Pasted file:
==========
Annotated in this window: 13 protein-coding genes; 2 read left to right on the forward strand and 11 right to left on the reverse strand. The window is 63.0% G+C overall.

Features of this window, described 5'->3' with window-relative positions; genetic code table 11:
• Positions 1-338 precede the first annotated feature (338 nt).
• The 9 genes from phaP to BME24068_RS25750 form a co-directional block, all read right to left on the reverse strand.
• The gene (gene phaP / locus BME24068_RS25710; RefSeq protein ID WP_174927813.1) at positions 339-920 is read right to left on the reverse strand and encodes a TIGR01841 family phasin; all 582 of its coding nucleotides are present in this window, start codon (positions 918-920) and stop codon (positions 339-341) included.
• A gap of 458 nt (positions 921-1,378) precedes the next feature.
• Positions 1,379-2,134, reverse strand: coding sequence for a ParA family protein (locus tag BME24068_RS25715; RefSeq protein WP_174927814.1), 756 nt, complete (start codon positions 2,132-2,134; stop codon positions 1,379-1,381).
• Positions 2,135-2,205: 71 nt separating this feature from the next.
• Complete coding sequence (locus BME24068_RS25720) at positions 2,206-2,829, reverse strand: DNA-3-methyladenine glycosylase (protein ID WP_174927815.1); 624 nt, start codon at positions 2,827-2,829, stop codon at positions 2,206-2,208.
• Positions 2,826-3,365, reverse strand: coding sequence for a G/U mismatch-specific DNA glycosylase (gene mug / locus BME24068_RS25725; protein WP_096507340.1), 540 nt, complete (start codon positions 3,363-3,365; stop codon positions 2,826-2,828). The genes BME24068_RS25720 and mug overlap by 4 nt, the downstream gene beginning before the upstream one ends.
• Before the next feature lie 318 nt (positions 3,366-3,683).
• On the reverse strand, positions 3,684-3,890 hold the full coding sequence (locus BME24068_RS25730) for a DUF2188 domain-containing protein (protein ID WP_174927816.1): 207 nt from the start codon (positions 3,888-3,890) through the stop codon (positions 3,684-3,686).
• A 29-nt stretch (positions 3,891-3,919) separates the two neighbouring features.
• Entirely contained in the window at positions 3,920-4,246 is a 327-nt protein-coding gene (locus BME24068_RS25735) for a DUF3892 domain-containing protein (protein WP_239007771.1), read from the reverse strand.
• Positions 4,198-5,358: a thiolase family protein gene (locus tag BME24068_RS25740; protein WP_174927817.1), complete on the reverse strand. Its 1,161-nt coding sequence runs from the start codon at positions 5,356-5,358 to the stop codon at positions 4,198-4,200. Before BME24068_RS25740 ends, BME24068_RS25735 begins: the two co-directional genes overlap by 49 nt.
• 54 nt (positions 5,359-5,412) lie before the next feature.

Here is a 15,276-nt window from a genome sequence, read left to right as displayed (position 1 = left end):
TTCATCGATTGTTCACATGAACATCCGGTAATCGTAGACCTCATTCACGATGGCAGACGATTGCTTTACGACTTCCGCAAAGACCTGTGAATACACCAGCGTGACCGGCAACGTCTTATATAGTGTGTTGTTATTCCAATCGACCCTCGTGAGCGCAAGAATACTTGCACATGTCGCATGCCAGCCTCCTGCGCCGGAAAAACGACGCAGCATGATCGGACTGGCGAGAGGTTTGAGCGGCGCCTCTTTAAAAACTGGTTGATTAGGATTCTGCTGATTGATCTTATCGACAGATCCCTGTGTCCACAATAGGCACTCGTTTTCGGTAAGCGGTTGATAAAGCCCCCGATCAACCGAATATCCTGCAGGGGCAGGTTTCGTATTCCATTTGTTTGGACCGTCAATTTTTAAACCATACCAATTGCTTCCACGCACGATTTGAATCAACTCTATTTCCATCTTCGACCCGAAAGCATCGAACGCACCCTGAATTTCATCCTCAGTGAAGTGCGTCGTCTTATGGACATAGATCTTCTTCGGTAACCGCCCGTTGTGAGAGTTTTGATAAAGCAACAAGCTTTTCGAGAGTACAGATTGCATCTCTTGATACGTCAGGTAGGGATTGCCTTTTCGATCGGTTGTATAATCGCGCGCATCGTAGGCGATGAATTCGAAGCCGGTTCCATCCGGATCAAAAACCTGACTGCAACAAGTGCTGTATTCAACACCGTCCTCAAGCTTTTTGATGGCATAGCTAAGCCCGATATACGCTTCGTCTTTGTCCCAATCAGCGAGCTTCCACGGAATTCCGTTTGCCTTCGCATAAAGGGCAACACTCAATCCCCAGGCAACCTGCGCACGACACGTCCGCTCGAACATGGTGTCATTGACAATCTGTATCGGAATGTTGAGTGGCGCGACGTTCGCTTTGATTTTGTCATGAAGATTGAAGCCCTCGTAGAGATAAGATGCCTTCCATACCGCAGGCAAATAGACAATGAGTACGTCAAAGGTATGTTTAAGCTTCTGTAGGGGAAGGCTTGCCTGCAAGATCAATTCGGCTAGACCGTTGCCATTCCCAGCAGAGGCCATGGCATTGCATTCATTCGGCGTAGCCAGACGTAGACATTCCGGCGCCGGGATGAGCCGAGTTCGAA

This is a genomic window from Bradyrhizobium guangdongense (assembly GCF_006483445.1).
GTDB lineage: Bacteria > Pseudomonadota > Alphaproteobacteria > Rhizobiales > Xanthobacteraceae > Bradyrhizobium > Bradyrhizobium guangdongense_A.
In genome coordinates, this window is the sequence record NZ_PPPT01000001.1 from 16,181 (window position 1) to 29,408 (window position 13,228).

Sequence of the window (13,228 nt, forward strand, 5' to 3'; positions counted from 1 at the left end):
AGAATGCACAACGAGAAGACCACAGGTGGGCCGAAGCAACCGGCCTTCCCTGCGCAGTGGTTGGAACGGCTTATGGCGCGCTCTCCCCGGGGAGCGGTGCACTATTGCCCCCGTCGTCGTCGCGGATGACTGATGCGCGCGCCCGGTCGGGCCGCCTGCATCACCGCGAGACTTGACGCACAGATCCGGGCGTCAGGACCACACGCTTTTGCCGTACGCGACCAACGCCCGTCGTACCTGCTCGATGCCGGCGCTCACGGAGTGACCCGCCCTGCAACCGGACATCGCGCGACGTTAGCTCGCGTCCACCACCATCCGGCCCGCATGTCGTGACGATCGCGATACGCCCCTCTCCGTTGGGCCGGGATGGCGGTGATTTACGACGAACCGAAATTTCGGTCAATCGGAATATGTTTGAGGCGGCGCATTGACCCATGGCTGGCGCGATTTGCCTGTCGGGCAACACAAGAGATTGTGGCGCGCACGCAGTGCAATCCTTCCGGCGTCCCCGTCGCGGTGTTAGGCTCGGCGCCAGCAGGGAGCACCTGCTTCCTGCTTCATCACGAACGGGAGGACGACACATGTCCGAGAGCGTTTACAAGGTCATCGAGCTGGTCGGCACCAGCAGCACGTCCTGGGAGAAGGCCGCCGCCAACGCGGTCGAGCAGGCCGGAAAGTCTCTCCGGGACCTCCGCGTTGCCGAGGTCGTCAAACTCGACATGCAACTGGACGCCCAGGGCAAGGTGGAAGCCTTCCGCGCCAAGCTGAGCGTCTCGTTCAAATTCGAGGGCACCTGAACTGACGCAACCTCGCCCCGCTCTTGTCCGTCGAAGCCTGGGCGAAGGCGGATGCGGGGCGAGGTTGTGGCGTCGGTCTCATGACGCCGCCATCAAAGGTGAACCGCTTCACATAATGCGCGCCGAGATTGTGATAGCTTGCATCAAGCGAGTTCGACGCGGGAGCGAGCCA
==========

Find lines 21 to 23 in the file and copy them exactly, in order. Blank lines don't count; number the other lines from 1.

In genome coordinates, this window is the sequence record NZ_PPPT01000001.1 from 16,181 (window position 1) to 29,408 (window position 13,228).

Sequence of the window (13,228 nt, forward strand, 5' to 3'; positions counted from 1 at the left end):
AGAATGCACAACGAGAAGACCACAGGTGGGCCGAAGCAACCGGCCTTCCCTGCGCAGTGGTTGGAACGGCTTATGGCGCGCTCTCCCCGGGGAGCGGTGCACTATTGCCCCCGTCGTCGTCGCGGATGACTGATGCGCGCGCCCGGTCGGGCCGCCTGCATCACCGCGAGACTTGACGCACAGATCCGGGCGTCAGGACCACACGCTTTTGCCGTACGCGACCAACGCCCGTCGTACCTGCTCGATGCCGGCGCTCACGGAGTGACCCGCCCTGCAACCGGACATCGCGCGACGTTAGCTCGCGTCCACCACCATCCGGCCCGCATGTCGTGACGATCGCGATACGCCCCTCTCCGTTGGGCCGGGATGGCGGTGATTTACGACGAACCGAAATTTCGGTCAATCGGAATATGTTTGAGGCGGCGCATTGACCCATGGCTGGCGCGATTTGCCTGTCGGGCAACACAAGAGATTGTGGCGCGCACGCAGTGCAATCCTTCCGGCGTCCCCGTCGCGGTGTTAGGCTCGGCGCCAGCAGGGAGCACCTGCTTCCTGCTTCATCACGAACGGGAGGACGACACATGTCCGAGAGCGTTTACAAGGTCATCGAGCTGGTCGGCACCAGCAGCACGTCCTGGGAGAAGGCCGCCGCCAACGCGGTCGAGCAGGCCGGAAAGTCTCTCCGGGACCTCCGCGTTGCCGAGGTCGTCAAACTCGACATGCAACTGGACGCCCAGGGCAAGGTGGAAGCCTTCCGCGCCAAGCTGAGCGTCTCGTTCAAATTCGAGGGCACCTGAACTGACGCAACCTCGCCCCGCTCTTGTCCGTCGAAGCCTGGGCGAAGGCGGATGCGGGGCGAGGTTGTGGCGTCGGTCTCATGACGCCGCCATCAAAGGTGAACCGCTTCACATAATGCGCGCCGAGATTGTGATAGCTTGCATCAAGCGAGTTCGACGCGGGAGCGAGCCA